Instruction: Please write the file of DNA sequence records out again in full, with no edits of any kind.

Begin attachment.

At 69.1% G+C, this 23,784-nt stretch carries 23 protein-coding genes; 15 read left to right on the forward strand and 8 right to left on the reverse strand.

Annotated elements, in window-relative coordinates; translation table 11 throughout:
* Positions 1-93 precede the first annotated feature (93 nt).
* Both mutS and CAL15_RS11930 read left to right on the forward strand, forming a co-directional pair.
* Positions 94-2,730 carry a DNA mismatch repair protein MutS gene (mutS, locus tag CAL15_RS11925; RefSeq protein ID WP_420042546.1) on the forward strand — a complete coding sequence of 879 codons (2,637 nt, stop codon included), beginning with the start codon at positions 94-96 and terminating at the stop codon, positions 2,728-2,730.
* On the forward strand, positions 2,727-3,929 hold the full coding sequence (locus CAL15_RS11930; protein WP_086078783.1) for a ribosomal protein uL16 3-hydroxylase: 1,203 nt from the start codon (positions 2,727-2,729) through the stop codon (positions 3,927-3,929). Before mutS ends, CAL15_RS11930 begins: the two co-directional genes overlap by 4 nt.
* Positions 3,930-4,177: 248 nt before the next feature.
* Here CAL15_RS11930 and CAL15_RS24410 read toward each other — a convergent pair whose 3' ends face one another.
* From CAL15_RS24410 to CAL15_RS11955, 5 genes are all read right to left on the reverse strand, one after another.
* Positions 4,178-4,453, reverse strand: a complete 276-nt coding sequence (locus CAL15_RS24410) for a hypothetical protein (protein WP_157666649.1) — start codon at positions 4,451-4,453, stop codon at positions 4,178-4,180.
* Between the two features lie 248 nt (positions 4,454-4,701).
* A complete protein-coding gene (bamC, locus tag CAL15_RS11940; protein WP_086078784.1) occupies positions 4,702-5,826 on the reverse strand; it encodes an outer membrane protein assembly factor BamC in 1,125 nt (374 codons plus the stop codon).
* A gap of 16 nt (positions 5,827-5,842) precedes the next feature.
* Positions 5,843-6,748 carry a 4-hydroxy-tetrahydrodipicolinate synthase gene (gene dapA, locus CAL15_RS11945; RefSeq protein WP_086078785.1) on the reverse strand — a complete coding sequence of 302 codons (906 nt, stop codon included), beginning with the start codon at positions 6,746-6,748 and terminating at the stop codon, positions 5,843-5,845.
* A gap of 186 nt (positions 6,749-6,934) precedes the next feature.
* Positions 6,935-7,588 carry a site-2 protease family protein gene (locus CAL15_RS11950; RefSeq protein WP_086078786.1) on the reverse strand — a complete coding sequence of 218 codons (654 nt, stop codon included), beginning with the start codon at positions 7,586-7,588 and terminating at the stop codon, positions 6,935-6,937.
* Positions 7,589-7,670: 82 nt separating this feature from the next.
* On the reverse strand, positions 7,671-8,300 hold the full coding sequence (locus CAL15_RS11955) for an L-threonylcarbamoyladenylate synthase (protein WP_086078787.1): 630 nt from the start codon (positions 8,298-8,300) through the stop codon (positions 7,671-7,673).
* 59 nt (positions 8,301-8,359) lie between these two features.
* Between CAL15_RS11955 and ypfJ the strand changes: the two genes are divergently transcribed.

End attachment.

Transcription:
At 69.1% G+C, this 23,784-nt stretch carries 23 protein-coding genes; 15 read left to right on the forward strand and 8 right to left on the reverse strand.

Annotated elements, in window-relative coordinates; translation table 11 throughout:
* Positions 1-93 precede the first annotated feature (93 nt).
* Both mutS and CAL15_RS11930 read left to right on the forward strand, forming a co-directional pair.
* Positions 94-2,730 carry a DNA mismatch repair protein MutS gene (mutS, locus tag CAL15_RS11925; RefSeq protein ID WP_420042546.1) on the forward strand — a complete coding sequence of 879 codons (2,637 nt, stop codon included), beginning with the start codon at positions 94-96 and terminating at the stop codon, positions 2,728-2,730.
* On the forward strand, positions 2,727-3,929 hold the full coding sequence (locus CAL15_RS11930; protein WP_086078783.1) for a ribosomal protein uL16 3-hydroxylase: 1,203 nt from the start codon (positions 2,727-2,729) through the stop codon (positions 3,927-3,929). Before mutS ends, CAL15_RS11930 begins: the two co-directional genes overlap by 4 nt.
* Positions 3,930-4,177: 248 nt before the next feature.
* Here CAL15_RS11930 and CAL15_RS24410 read toward each other — a convergent pair whose 3' ends face one another.
* From CAL15_RS24410 to CAL15_RS11955, 5 genes are all read right to left on the reverse strand, one after another.
* Positions 4,178-4,453, reverse strand: a complete 276-nt coding sequence (locus CAL15_RS24410) for a hypothetical protein (protein WP_157666649.1) — start codon at positions 4,451-4,453, stop codon at positions 4,178-4,180.
* Between the two features lie 248 nt (positions 4,454-4,701).
* A complete protein-coding gene (bamC, locus tag CAL15_RS11940; protein WP_086078784.1) occupies positions 4,702-5,826 on the reverse strand; it encodes an outer membrane protein assembly factor BamC in 1,125 nt (374 codons plus the stop codon).
* A gap of 16 nt (positions 5,827-5,842) precedes the next feature.
* Positions 5,843-6,748 carry a 4-hydroxy-tetrahydrodipicolinate synthase gene (gene dapA, locus CAL15_RS11945; RefSeq protein WP_086078785.1) on the reverse strand — a complete coding sequence of 302 codons (906 nt, stop codon included), beginning with the start codon at positions 6,746-6,748 and terminating at the stop codon, positions 5,843-5,845.
* A gap of 186 nt (positions 6,749-6,934) precedes the next feature.
* Positions 6,935-7,588 carry a site-2 protease family protein gene (locus CAL15_RS11950; RefSeq protein WP_086078786.1) on the reverse strand — a complete coding sequence of 218 codons (654 nt, stop codon included), beginning with the start codon at positions 7,586-7,588 and terminating at the stop codon, positions 6,935-6,937.
* Positions 7,589-7,670: 82 nt separating this feature from the next.
* On the reverse strand, positions 7,671-8,300 hold the full coding sequence (locus CAL15_RS11955) for an L-threonylcarbamoyladenylate synthase (protein WP_086078787.1): 630 nt from the start codon (positions 8,298-8,300) through the stop codon (positions 7,671-7,673).
* 59 nt (positions 8,301-8,359) lie between these two features.
* Between CAL15_RS11955 and ypfJ the strand changes: the two genes are divergently transcribed.